When Defeat Becomes Victory

April 1st, 2016 by Kelly Kienzle


“One afternoon, Lucy and I drove down to Cañada Road, our favorite biking spot. (Usually we would bike there, pride forces me to add, but the hills were still too formidable for my lightweight frame.) I managed six wobbly miles. It was a far cry from the breezy, thirty-mile rides of the previous summer, but at least I could balance on two wheels.

Was this a victory or a defeat?”

This passage from “When Breath Becomes Air” describes the author grappling with how to judge his physical capabilities given his terminal cancer diagnosis and severely lessened muscular strength. This incredibly honest narrative of how a relatively young 36-year old man manages to stay mentally and emotionally strong against the cancer while always remembering the inevitably of his demise sparked many questions in me, particularly the one above – – “Was this a victory or a defeat?”

What makes something a victory? Is an accomplishment a victory only if we have accomplished something that we previously have not? Is it like a veteran tennis player who finally achieves an elusive Grand Slam victory? Or are our victories simply when we are able to prevail despite our current circumstances? If so, is it like the author who was able to ride “six wobbly miles” despite having lost a third of his body weight?

Looking to the workplace, is it a victory if we manage to speak up (or hush up) for just one sentence in a meeting where we haven’t previously before?   Is it a victory if we are able to coax only one person to join our new initiative, even if we had gained many followers on our last idea? Is it a victory if we successfully mentor a small group, if in the past we had led a large team?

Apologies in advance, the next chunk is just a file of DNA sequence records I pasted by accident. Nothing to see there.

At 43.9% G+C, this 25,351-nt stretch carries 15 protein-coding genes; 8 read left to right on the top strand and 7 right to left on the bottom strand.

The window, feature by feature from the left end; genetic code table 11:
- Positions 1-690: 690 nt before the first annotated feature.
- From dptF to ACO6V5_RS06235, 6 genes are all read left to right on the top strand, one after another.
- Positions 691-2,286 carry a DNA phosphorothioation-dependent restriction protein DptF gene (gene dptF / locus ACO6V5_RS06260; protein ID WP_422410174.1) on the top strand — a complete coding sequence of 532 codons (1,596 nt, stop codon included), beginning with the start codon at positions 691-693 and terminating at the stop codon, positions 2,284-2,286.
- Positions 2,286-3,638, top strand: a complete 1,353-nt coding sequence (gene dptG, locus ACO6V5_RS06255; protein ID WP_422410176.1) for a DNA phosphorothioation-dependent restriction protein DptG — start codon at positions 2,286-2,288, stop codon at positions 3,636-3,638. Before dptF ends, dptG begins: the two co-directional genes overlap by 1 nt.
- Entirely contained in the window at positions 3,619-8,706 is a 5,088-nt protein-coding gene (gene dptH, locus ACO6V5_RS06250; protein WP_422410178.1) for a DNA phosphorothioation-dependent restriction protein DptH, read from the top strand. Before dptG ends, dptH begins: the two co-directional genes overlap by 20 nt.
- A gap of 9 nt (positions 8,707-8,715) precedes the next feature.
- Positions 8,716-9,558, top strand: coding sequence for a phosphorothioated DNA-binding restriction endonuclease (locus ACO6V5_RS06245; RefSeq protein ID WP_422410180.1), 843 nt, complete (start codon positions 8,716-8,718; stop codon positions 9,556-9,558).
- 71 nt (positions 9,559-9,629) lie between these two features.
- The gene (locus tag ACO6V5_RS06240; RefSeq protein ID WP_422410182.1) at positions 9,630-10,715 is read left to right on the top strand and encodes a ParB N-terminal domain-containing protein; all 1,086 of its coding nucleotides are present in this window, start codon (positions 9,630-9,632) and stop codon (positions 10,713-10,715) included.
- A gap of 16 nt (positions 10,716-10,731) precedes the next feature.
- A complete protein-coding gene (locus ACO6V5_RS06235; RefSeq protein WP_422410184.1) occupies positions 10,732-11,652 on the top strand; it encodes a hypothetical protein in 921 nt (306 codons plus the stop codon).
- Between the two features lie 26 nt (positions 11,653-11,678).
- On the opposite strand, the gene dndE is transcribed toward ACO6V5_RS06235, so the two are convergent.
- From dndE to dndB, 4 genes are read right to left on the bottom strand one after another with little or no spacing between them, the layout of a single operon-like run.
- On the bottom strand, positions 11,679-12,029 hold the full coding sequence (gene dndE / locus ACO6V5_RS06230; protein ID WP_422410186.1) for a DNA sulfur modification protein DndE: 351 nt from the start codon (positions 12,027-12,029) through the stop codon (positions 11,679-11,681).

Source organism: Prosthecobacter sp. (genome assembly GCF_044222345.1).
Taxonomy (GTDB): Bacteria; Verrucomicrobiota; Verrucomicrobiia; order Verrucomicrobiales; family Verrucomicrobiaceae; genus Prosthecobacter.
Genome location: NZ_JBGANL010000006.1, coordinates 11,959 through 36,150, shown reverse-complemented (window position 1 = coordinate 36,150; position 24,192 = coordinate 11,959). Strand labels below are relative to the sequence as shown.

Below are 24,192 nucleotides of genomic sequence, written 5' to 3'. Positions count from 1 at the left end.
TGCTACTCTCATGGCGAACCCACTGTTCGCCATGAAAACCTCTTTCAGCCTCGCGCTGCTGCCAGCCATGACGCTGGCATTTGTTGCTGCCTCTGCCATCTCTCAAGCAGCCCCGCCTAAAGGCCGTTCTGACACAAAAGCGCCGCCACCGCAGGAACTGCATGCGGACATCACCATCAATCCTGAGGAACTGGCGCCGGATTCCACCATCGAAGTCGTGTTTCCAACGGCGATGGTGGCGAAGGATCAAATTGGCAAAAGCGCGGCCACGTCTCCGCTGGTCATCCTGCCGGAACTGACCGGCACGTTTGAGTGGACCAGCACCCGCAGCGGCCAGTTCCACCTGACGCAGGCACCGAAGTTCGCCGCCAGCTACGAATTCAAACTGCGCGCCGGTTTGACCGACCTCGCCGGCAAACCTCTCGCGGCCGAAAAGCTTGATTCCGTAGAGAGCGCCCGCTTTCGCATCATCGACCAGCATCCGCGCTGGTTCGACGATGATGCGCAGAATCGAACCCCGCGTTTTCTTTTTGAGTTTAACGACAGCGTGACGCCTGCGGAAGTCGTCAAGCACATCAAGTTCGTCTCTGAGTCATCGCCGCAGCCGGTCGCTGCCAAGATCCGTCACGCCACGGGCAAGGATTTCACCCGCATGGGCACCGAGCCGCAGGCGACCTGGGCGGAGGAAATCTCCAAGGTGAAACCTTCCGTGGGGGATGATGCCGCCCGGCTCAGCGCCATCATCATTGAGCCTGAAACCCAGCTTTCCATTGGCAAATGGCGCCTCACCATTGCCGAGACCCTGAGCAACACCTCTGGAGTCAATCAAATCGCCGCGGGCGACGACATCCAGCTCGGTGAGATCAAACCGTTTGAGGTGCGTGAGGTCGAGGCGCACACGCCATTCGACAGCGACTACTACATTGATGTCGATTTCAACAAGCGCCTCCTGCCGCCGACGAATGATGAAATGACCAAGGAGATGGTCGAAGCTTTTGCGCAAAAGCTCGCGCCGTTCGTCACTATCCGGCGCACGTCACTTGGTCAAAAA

My answer to each of those questions is yes. Our victories are measured by the circumstances in which we currently find ourselves. They are not measured by how much, how far, or how large our gain was previously. Because when will we ever be able to catch up to the past?

So, by which measure are you comparing yourself? Are you measuring yourself (or your organization) to some previous experience where you excelled? Or are you measuring yourself based on the tools and means currently available?

By measuring ourselves in our current circumstances, we can become more attuned and receptive to being present. And with that mindset, we can ride six wobbly miles as a true victory lap.


“When Breath Becomes Air” by Paul Kalanithi is a #1 New York Times bestseller and recommended to anyone who wants to spend a few hours reading a short book that provides insights on how to live with meaning and die with dignity.

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